Does the Clean Power Plan matter? It seems odd to even ask the question. The president calls the rule “the single most important step America has ever taken in the fight against global climate change,” while opponents call it “catastrophic” to the economy. But some journalists are pushing the notion that the U.S. Environmental Protection Agency’s signature climate change effort is disappointing and unambitious, saying it will have little effect on the nation’s carbon emissions.
Don’t buy what they’re selling. While expressing dissatisfaction can sometimes push political leaders to do more, characterizing the Clean Power Plan as meaningless is simply not correct. This reductive argument ignores important data and makes dubious assumptions about what the future would be like without government regulation.
The leading voice of the underwhelmed is Michael Grunwald of Politico, who argues “you shouldn’t hail or denounce a plan as the strongest ever if it just continues current trends—and that the Clean Power Plan…expects to do less than continue current trends.” While Grunwald is an excellent journalist with an impressive CV, his indictment of the Clean Power Plan as ineffectual is flawed.
Grunwald’s case revolves around a couple of passages that he snips from the final rule. Here they are:
“[F]rom approximately 2005 to 2014, coal-fired generation declined at a rate that was greater than the rate of reduced coal-fired generation that we expect to result from this rulemaking from 2015 to 2030.”
“[U]nder this rule, the trends for all other types of generation, including natural gas-fired generation, nuclear generation, and renewable generation, will remain generally consistent with what their trends would be in the absence of this rule.”
I’ll admit: Taken out of context, these quotes make the Clean Power Plan seem rather pointless. But the context is important.
These passages are intended to neutralize one of the central arguments that fossil-fuel interests will make in their legal challenge against the Clean Power Plan. Attorneys for the fossil-fuel industry will argue that the rule would have “deep economic and political significance,” because judges would then be less likely to defer to the EPA’s judgment on the matter. For this reason, the EPA is keen to emphasize that the rule merely keeps the country on its current path toward reduced dependence on coal and expansion of renewable energy, and that it’s not a radical reforming of the U.S. economy. The agency won’t be bothered that a handful of journalists has seized on these quotes to downplay the importance of the Clean Power Plan. If anything, it’s exactly what the EPA wants.
To see the real effects of the Clean Power Plan, look at the numbers rather than the rhetoric. According to EPA forecasts, energy production from coal-fired power plants in the year 2030 will be approximately 22 percent lower with the Clean Power Plan than without it. If those 322 terawatt-hours of savings come from energy efficiency, as the EPA projects, the reduction in coal-fired plant emissions alone will amount to 338 million tons of greenhouse gas compared to a business-as-usual scenario. That’s the equivalent of taking 64 million passenger cars off the road. Seems pretty significant to me.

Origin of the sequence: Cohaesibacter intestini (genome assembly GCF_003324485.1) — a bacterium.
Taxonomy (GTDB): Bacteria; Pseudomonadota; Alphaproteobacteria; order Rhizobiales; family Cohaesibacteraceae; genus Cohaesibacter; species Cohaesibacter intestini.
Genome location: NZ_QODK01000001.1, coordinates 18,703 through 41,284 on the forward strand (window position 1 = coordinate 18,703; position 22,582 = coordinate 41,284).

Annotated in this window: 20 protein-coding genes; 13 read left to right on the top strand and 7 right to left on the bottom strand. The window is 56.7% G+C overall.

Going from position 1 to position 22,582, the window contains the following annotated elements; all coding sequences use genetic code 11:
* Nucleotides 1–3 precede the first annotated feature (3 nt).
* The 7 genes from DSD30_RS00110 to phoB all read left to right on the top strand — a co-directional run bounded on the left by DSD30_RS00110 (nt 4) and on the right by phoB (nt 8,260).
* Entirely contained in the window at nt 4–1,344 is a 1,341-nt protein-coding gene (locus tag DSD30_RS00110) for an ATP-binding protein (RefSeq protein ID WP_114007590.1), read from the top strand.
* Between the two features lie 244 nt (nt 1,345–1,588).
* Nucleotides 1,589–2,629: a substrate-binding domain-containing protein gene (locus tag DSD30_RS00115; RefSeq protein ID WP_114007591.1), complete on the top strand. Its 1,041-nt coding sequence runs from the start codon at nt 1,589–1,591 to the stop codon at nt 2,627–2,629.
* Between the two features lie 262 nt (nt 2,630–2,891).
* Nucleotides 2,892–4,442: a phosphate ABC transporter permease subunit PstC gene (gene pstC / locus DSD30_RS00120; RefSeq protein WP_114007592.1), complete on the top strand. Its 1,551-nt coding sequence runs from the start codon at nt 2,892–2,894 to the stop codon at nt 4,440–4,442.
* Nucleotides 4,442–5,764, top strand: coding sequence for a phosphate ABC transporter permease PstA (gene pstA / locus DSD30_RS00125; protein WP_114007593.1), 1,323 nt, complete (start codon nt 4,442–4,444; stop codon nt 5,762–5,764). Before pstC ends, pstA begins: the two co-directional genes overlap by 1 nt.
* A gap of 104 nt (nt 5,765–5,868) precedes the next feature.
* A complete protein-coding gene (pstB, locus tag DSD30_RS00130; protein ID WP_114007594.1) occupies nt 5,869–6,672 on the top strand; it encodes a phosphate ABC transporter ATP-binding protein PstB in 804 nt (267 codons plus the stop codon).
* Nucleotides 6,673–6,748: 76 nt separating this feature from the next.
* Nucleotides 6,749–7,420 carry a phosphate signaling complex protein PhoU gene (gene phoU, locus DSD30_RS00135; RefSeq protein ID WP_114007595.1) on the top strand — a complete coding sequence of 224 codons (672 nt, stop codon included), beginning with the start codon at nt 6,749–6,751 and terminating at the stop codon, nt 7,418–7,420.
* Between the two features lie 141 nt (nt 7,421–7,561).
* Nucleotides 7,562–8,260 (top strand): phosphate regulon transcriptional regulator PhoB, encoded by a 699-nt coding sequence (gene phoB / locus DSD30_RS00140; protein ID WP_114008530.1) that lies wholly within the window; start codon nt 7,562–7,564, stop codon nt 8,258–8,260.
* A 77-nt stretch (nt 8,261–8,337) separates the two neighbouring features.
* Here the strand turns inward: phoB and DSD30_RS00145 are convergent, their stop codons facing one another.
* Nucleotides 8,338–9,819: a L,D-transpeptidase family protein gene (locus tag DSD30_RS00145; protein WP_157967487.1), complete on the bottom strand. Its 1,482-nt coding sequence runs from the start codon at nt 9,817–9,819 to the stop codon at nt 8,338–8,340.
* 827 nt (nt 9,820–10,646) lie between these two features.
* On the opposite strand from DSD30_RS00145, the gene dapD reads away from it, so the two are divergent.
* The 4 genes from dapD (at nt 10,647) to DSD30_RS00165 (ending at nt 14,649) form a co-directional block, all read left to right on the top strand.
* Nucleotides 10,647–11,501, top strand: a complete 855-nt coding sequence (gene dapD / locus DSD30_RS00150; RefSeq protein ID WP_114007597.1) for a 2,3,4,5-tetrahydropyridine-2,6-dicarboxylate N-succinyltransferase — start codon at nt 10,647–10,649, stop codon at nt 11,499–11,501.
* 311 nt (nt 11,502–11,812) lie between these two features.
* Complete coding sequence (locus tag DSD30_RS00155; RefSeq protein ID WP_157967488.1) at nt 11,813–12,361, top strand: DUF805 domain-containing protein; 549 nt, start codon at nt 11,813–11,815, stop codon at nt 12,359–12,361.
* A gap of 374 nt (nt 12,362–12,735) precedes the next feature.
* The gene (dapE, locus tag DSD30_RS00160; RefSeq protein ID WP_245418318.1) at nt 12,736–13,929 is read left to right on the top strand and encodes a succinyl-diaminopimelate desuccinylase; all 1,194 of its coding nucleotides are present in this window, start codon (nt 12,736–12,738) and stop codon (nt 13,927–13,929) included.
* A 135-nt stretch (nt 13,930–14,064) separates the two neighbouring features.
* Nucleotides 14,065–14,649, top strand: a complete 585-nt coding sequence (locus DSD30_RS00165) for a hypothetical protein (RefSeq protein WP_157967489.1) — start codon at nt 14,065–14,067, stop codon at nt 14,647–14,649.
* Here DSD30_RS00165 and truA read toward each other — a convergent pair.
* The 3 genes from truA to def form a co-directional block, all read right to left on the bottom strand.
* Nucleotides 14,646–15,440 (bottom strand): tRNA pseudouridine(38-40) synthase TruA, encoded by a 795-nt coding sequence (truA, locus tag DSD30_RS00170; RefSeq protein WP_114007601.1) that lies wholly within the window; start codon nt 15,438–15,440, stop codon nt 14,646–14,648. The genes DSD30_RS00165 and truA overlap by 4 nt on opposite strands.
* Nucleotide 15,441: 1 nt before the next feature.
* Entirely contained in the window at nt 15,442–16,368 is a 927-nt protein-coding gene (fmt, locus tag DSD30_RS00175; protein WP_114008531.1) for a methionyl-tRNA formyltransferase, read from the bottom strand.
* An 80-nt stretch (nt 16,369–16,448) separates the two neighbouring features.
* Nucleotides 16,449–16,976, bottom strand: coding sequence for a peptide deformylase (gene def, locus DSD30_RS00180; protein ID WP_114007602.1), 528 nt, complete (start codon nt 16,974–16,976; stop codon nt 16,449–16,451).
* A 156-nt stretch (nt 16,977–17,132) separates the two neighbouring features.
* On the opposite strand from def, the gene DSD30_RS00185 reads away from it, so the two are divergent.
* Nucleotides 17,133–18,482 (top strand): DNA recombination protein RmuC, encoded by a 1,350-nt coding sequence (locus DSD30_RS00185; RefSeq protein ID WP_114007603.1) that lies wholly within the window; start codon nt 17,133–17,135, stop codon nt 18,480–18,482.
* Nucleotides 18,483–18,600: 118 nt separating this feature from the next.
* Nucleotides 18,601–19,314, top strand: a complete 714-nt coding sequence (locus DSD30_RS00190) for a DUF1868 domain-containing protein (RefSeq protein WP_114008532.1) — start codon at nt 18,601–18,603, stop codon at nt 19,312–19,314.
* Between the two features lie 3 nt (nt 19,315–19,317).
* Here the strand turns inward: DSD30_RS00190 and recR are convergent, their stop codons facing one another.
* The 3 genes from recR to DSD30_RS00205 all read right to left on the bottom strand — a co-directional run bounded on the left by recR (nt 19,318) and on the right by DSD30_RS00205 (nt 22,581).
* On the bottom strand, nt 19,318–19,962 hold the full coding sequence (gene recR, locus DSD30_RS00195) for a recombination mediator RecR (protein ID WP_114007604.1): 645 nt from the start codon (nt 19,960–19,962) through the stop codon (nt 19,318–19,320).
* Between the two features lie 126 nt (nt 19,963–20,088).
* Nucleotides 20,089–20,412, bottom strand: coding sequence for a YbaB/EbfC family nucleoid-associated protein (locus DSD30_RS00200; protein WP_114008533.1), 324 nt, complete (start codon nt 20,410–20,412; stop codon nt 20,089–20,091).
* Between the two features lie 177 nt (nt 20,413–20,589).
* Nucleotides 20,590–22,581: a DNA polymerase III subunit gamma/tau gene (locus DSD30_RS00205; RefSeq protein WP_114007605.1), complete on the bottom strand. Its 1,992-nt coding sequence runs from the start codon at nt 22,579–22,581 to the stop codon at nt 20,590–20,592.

Grunwald’s argument that the Clean Power Plan fails to maintain the current rate of retirement of coal-fired power plants also requires contextualization. In 2012 alone, 3.2 percent of U.S. coal-fired generation capacity was retired. That’s an astonishing figure. As natural gas prices dropped through the floor in recent years, it became impossible for the most inefficient coal-fired plants to compete, and they closed. The tightening of emissions standards has also forced utilities to abandon older plants, which did not justify the expense of updating emissions-control equipment.
The current retirement rate is unprecedented and probably can’t be maintained. The oldest, dirtiest, least-efficient coal power plants are mostly already gone, and the survivors are better positioned to compete with natural gas and renewables. In addition, although no one can see the future, the price of natural gas is unlikely to drop much below its current levels.
As these forces begin to shift in favor of coal, the Clean Power Plan will act as an important backstop. The rules may not mandate the closure of every single coal-fired plant, but it will ratchet up pressure on the least efficient of them. And it creates powerful incentives to minimize reliance on coal-fired plants.
Grunwald, to his credit, acknowledges these points. But his counterarguments are weak. He points out that natural gas prices are “still low.” OK, but how low will they be in five, ten, or fifteen years? Without the Clean Power Plan, a rise in natural gas prices would open the door to coal. He argues that we don’t have to worry about coal anymore, because it has a terrible reputation and reduced political sway. True, but one of the primary aims of the Clean Power Plan is to ensure that the coal industry cannot reestablish its influence in our government and our economy. Grunwald’s fundamental mistake is to assume that the market, social, and political pressures of 2030 will be exactly like those of 2015. That’s not how the world works.
The Clean Power Plan alone will not stop climate change—it only addresses one source of greenhouse gas emissions, and even there we will have to do more. But to dismiss it as insignificant ignores the data and the political context. As the country sees the health and economic benefits of an accelerating movement toward renewable energy, we can expect greater openness to more aggressive actions. We are engaged in a process.
When you win a battle, it’s OK to celebrate—even if we haven’t yet won the war.
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